Digest::Whirlpool(3) A 512-bit, collision-resistant, one-way hash function


WHIRLPOOL is a 512-bit, collision-resistant, one-way hash function developed by Paulo S. L. M. Barreto and Vincent Rijmen. It has been recommended by the NESSIE project (along with SHA-256/384/512) and adopted as ISO/IEC 10118-3.


In programs:

# Using L<Digest> (recommended)
use Digest;
my $whirlpool = Digest->new( 'Whirlpool' );
# Get a hash and reset the object
$whirlpool->add( "hash this" );
my $hexdigest = $whirlpool->hexdigest;
# Populate the object again, and clone it before getting the
# digest to avoid resetting
$whirlpool->add( "hash this" );
my $b64digest = $whirlpool->clone->b64digest;
$whirlpool->add( "add this to the hash" );
# Using this module directly (same interface)
use Digest::Whirlpool;
my $whirlpool = Digest->new( 'Whirlpool' );
$whirlpool->add( ... );

From the command line:

    whirlpoolsum files
    whirlpoolsum --help


Provides an interface to the WHIRLPOOL hash algorithm. This module subclasses Digest::base and can be used either directly or through the Digest meta-module. Using the latter is recommended.




Since this module implements the standard Digest interface and should be used through the Digest module you should look at that documentation for the general interface, below is a description of methods that differ.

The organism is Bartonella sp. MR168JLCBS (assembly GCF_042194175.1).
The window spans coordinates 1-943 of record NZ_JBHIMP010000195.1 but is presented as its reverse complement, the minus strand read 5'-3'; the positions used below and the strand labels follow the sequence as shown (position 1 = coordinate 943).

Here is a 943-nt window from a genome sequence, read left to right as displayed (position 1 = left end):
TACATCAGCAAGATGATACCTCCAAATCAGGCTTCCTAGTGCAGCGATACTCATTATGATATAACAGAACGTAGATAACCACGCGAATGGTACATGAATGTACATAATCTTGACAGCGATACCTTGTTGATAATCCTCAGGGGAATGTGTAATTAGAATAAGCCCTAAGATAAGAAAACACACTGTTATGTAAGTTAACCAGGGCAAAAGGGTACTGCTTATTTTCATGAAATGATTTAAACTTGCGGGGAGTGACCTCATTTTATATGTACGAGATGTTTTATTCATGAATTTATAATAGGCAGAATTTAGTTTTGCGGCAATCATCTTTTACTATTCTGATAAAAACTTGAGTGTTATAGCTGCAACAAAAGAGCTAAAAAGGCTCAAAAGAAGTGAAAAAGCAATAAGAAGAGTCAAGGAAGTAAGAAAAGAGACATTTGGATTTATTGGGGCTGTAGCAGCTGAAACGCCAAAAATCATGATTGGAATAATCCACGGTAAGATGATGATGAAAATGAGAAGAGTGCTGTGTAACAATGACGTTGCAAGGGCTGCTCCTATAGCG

Copy the internal state of the current object into a new object and return it.


Resets the object to the same internal state it was in when it was constructed.

This works exactly like ``new'' except it doesn't allocate new memory for its internal state.


An legacy alias for the b64digest method which should be used instead.


Returns the size (in bits) of a WHIRLPOOL hash, i.e. 512.


The original version of this package was written by Julius C. Duque in 2003. It was rewritten by Ævar Arnfjörð Bjarmason <[email protected]> in January 2007 who added compatability with the Digest interface, improved documentation and a whirlpoolsum(1) command-line utility amongst other things.


This program is free software; you can redistribute it and/or modify it under the same terms as Perl itself.

Copyright 2003 Julius C. Duque and 2007 and 2009 Ævar Arnfjörð Bjarmason.